It just wouldn't be a proper summer movie season without a new shark attack picture. I love these things, and I have to confess having a low bar for them. Show me some half-decent shark-related mayhem and I'm a happy guy. Whether it's the over-the-top insanity of The Meg or the nail-biting tension of 47 Meters Down, I get wrapped up in tales of people being terrorized by sharks. This year's entry in the subgenre is Great White, and what sets it apart is that it's more restrained than most pictures of its type. Instead of crazy “kills,” we get a fairly realistic depiction of a harrowing situation.
Charlie (Aaron Jakubenko) and Kaz (Katrina Bowden) are a couple living in Australia. Together, they run a charter business, transporting customers to beautiful islands in a seaplane. Their newest clients are investment banker Joji (Tim Kano) and his wife Michelle (Kimie Tsukakoshi). A chef, Benny (Te Kohe Tuhaka), comes along to cook them a meal on the beach of a remote bay. Joji resents Benny's presence, but otherwise all is well. Until a half-eaten body is discovered in the sand, that is.
Spooked by the sight, the gang hops back into the plane for a hasty retreat. Upon spotting the legless man's boat, they decide to land quickly to see if anyone is on board. That's when a great white shark attacks the plane, fatally crippling it. Fortunately, the life raft is able to be saved, providing a (somewhat) safe place. Charlie, a former marine biologist, figures it might take a day or two, but if they follow the current, hitting land should be possible. The operative word there is “should,” because of course the shark is following the raft.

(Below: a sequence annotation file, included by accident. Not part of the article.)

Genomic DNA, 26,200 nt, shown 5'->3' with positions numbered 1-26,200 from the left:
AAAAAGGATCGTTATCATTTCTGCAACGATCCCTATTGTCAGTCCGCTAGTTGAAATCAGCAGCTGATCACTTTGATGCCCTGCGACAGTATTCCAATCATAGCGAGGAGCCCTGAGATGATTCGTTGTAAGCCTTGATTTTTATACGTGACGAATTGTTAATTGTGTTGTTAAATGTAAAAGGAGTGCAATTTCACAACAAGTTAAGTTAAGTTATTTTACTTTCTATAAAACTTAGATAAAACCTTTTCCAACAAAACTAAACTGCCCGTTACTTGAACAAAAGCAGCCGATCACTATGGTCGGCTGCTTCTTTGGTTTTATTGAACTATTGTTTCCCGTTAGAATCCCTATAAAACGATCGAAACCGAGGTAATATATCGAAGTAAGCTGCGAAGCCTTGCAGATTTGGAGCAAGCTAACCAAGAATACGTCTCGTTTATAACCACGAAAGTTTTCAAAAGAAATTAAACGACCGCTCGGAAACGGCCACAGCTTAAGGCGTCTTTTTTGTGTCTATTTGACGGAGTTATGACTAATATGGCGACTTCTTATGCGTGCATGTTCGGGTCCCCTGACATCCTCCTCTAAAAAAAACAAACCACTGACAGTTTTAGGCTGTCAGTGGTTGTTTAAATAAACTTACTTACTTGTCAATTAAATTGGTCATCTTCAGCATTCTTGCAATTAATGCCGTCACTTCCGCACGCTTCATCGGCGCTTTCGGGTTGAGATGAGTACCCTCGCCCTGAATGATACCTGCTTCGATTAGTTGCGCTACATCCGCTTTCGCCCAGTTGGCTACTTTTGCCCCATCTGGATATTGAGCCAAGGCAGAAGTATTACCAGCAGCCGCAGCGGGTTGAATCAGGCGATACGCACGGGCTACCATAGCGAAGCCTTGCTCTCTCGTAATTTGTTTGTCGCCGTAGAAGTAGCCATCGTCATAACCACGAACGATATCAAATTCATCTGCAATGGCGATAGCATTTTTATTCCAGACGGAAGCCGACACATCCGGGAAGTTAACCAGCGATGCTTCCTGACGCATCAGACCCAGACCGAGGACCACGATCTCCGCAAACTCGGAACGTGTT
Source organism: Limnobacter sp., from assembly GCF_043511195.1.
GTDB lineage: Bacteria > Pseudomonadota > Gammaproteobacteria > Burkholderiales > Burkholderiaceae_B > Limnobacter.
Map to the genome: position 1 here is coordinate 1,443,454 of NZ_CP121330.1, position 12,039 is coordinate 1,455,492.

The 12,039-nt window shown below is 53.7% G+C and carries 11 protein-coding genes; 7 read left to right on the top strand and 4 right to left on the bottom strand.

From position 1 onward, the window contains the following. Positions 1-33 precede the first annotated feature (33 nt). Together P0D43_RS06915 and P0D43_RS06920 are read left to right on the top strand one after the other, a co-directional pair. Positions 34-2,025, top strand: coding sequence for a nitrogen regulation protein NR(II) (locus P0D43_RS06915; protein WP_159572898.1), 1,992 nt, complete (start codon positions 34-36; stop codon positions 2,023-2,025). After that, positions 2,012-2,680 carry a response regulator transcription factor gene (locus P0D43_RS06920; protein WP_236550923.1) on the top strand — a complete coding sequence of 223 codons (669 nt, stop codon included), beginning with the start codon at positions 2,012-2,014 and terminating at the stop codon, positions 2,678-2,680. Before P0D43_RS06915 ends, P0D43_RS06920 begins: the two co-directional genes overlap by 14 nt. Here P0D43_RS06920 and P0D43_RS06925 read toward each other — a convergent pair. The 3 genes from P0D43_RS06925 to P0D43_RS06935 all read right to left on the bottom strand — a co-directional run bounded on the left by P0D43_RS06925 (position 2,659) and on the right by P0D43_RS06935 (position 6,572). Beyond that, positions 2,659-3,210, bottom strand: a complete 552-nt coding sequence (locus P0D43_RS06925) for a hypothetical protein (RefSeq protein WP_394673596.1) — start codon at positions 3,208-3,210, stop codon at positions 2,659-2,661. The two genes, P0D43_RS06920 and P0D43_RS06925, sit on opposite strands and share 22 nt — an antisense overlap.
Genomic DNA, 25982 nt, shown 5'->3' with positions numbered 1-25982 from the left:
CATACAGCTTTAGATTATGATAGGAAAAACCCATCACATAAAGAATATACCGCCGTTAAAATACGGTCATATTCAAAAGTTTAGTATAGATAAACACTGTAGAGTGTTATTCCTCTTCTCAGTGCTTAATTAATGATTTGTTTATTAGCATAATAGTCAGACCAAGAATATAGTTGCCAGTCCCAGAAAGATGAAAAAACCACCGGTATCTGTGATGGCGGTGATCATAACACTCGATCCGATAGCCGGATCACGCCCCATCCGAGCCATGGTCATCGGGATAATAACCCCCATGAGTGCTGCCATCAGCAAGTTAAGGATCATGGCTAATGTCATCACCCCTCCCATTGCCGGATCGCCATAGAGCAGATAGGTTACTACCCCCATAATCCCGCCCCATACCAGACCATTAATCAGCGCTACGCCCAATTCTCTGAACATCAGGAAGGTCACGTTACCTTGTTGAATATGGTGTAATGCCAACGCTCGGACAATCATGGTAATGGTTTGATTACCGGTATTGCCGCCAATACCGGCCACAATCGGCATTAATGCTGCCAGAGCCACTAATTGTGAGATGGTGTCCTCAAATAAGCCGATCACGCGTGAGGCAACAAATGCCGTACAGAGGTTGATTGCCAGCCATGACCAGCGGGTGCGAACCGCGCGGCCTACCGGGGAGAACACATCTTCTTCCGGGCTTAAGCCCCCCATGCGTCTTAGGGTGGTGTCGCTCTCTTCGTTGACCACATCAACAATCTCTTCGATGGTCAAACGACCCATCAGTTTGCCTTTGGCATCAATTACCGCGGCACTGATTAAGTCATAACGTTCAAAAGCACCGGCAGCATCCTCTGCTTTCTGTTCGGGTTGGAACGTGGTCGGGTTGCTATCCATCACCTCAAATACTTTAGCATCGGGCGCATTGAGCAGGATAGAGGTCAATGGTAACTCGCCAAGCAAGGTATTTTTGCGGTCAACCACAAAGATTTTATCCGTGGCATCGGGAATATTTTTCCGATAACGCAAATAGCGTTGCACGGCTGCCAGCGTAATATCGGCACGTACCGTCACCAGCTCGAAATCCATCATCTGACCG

In many respects, Great White is as much a survival story as it is a shark attack tale. Several factors complicate the scenario, including Kaz's pregnancy and a weird tension between Joji and Benny. There's precious little to eat or drink. One of the paddles falls out of the boat, which threatens to make it drift off course. Stuff like that. The psychological toll of the predicament is the focus of the middle section, with the characters realizing that they're going to be facing the cumulative stress of these factors for much longer than is comfortable.
The more human-centered approach works because of the performances. Jakubenko is especially good as Charlie, a guy who knows how dire things are and tries to keep a poker face so the others won't panic. Bowden is also good, showing how Kaz fears for her unborn baby during the ordeal. A nice chemistry develops between the two that provides an emotional center for the movie. Often, characterization is one-dimensional in shark flicks. Great White at least puts effort into it.
The most intense action comes in the third act, as the folks who are still alive at this point have no choice but to get into the water. Again, the emphasis isn't on outrageousness, as the wrap-up to The Shallows was, for instance. It's on the very real fear of being in open water, knowing that a shark is lurking nearby. Viewers looking for an all-chomping, all-the-time shark-fest will probably find Great White too tame to be satisfying. We've got lots of those already, though. Getting one that creates tension without needing an excess of “Holy s***!” moments is, for me, kind of refreshing.
out of four
Great White is unrated, but contains bloody violence, adult language, and some sexual content. The running time is 1 hour and 31 minutes.